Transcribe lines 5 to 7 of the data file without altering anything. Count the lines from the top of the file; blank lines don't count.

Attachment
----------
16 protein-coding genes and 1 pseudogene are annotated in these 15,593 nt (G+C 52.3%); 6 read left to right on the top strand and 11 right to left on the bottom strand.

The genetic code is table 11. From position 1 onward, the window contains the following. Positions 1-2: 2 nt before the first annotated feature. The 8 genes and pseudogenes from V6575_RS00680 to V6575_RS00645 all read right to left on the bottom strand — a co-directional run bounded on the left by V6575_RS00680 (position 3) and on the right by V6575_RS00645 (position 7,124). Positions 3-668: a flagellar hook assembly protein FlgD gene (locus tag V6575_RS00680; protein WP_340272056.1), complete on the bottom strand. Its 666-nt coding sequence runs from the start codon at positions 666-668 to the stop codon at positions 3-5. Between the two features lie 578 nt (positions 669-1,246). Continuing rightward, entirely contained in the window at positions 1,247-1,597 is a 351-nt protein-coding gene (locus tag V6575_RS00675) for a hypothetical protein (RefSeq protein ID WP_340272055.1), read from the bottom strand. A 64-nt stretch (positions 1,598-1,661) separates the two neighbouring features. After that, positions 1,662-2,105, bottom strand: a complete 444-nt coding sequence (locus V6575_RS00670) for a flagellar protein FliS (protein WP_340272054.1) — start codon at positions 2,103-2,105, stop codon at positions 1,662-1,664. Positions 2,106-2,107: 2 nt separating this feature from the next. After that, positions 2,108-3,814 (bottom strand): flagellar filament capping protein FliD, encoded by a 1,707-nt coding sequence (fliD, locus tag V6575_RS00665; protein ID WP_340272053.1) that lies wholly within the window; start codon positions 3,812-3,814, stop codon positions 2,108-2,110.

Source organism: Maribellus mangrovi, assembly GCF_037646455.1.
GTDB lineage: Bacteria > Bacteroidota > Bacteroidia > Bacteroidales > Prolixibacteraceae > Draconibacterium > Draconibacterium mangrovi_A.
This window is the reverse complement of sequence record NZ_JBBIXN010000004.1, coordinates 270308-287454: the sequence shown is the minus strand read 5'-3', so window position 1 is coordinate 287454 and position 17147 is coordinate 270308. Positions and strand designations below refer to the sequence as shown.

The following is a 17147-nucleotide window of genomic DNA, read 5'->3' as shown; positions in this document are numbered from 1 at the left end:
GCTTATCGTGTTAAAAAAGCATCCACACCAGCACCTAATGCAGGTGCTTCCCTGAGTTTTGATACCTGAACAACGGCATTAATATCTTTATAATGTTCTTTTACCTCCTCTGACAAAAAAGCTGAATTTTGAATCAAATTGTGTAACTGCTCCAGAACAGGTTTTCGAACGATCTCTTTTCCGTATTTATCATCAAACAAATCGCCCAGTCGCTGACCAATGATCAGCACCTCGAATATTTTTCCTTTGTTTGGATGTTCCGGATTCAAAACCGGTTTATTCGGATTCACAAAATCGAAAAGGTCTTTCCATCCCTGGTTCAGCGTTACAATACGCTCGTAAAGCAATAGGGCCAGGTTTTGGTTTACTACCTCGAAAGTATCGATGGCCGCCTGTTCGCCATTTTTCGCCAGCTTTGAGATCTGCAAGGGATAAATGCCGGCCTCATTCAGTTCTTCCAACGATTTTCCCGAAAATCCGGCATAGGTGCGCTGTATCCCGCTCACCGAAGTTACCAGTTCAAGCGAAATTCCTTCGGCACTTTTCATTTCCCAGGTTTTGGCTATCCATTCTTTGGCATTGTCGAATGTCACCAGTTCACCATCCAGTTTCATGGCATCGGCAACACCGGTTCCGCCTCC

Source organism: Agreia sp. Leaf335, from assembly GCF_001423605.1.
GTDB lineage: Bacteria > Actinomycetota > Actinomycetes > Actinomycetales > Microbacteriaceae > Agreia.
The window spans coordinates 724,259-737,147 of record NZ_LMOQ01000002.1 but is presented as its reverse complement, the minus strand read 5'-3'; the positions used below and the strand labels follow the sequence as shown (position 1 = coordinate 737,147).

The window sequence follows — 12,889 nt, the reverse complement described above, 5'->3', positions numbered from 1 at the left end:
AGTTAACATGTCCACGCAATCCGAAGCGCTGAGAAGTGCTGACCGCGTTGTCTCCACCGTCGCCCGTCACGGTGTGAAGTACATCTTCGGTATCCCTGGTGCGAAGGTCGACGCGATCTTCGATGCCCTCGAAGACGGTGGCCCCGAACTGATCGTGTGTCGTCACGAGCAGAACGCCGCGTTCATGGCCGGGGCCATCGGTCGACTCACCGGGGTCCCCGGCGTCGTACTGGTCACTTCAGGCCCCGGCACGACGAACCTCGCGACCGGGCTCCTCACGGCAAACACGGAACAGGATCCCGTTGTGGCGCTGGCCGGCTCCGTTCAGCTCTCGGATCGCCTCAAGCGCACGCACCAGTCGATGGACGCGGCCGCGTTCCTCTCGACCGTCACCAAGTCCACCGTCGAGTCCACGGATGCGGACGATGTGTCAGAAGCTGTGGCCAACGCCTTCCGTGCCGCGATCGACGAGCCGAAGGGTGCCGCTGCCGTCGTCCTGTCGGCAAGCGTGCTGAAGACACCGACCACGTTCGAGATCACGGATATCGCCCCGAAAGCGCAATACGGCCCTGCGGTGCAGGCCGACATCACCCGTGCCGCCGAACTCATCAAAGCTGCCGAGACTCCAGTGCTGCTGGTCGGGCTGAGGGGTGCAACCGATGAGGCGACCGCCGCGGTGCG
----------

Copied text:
This window is the reverse complement of sequence record NZ_JBBIXN010000004.1, coordinates 270308-287454: the sequence shown is the minus strand read 5'-3', so window position 1 is coordinate 287454 and position 17147 is coordinate 270308. Positions and strand designations below refer to the sequence as shown.

The following is a 17147-nucleotide window of genomic DNA, read 5'->3' as shown; positions in this document are numbered from 1 at the left end:
GCTTATCGTGTTAAAAAAGCATCCACACCAGCACCTAATGCAGGTGCTTCCCTGAGTTTTGATACCTGAACAACGGCATTAATATCTTTATAATGTTCTTTTACCTCCTCTGACAAAAAAGCTGAATTTTGAATCAAATTGTGTAACTGCTCCAGAACAGGTTTTCGAACGATCTCTTTTCCGTATTTATCATCAAACAAATCGCCCAGTCGCTGACCAATGATCAGCACCTCGAATATTTTTCCTTTGTTTGGATGTTCCGGATTCAAAACCGGTTTATTCGGATTCACAAAATCGAAAAGGTCTTTCCATCCCTGGTTCAGCGTTACAATACGCTCGTAAAGCAATAGGGCCAGGTTTTGGTTTACTACCTCGAAAGTATCGATGGCCGCCTGTTCGCCATTTTTCGCCAGCTTTGAGATCTGCAAGGGATAAATGCCGGCCTCATTCAGTTCTTCCAACGATTTTCCCGAAAATCCGGCATAGGTGCGCTGTATCCCGCTCACCGAAGTTACCAGTTCAAGCGAAATTCCTTCGGCACTTTTCATTTCCCAGGTTTTGGCTATCCATTCTTTGGCATTGTCGAATGTCACCAGTTCACCATCCAGTTTCATGGCATCGGCAACACCGGTTCCGCCTCC